Instead of protecting us from colon cancer, writes Dr Robert Goodlad of the Imperial Cancer Research Fund, some fiber and fiber supplements could actually increase our risk of developing the disease, according to recent research.
We have become wedded to the idea that fiber is protective after a British missionary surgeon, Denis Burkitt, observed in the early 1970s that rural Africans had much less colon cancer than affluent Westerners, says Dr Goodlad.
However, it might not be fiber itself that is so beneficial, says Dr Goodlad, but rather the range of minerals and vitamins found in high-fiber foods. In addition, a high-fiber diet suggests we are not eating fat and excess calories, for example. We need to look more closely at different types of fiber and their impact, he says.
Some fiber may actually increase the risk of developing colon cancer.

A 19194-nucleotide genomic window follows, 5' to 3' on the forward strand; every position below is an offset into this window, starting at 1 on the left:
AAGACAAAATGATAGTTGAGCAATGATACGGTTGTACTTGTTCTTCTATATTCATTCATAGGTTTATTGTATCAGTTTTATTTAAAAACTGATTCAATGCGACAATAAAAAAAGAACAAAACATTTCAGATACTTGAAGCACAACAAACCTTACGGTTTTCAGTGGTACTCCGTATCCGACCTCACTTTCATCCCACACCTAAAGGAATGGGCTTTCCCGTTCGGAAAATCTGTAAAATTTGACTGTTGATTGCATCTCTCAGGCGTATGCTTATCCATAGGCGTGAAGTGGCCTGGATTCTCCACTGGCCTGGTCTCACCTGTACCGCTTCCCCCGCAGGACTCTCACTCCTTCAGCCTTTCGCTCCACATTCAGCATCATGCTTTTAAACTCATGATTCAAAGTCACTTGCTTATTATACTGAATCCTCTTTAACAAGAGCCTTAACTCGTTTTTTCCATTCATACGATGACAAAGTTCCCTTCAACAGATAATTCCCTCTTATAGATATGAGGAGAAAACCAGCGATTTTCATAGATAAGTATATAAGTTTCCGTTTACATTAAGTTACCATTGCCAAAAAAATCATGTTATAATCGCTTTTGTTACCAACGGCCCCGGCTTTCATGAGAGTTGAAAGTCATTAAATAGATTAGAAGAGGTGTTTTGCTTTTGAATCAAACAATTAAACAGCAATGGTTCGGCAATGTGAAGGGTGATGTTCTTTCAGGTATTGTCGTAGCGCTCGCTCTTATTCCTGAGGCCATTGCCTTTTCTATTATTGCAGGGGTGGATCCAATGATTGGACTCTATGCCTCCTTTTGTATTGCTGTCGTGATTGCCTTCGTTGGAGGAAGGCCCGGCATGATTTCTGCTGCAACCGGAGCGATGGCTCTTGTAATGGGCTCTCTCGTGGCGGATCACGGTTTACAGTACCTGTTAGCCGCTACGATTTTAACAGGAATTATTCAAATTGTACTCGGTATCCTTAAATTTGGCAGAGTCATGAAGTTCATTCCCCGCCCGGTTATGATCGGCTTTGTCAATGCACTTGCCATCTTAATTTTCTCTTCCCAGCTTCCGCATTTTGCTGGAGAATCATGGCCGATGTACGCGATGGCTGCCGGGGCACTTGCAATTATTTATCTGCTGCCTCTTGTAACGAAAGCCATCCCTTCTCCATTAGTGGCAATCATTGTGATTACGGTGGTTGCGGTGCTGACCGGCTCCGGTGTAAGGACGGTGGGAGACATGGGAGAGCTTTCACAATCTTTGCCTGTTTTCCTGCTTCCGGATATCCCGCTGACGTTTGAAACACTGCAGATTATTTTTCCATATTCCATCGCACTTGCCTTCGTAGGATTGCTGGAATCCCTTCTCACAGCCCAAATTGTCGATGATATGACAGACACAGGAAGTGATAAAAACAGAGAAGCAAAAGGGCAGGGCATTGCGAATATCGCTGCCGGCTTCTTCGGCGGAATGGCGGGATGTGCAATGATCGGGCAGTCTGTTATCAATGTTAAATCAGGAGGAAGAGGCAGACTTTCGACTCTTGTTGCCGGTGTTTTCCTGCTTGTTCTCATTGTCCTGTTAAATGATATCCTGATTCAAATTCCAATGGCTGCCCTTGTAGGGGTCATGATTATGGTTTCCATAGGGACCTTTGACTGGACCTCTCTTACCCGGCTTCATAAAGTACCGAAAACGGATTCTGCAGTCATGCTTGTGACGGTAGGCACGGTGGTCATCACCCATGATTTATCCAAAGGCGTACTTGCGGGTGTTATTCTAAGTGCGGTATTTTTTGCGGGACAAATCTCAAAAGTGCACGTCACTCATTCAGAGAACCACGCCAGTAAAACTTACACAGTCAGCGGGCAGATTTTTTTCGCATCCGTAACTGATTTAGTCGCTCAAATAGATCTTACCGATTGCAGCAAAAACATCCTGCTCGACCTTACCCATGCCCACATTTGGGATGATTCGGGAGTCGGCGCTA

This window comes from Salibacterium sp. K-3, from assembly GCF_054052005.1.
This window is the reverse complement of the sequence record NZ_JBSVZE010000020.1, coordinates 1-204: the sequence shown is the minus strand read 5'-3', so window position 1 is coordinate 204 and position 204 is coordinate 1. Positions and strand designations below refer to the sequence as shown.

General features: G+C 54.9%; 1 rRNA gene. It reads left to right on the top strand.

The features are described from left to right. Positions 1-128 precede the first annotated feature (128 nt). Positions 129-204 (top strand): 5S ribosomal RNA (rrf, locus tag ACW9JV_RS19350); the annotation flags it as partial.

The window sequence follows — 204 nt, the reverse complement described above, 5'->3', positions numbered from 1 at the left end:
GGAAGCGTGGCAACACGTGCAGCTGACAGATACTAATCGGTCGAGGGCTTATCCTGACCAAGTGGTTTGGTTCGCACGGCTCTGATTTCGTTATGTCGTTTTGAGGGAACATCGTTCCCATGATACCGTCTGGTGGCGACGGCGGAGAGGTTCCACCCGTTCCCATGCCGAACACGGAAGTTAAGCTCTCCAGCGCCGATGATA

|Dr Robert Goodlad|
While the benefits of fiber have been much touted, fiber can also bind to harmful materials, and has the potential to stimulate cell division, a process involved in the development of cancer.
Boosting fiber intake to the recommended levels with dietary fiber supplements, which are now available as ‘functional foods' "gives us the potential to have the worst of both worlds," writes Dr Goodlad. This is because they tend to be fermented rapidly, leading to a massive and potentially dangerous surge in the numbers of bacteria that colonize the colon.
The actions of fiber on the gut are complex, says Dr Goodlad, and we should be wary of oversimplifying. But we should also be open-minded about them, he writes. "I still advocate eating plenty of fiber, but only if it comes from fiber-rich foods, and would favor fruit and vegetables over cereal fiber."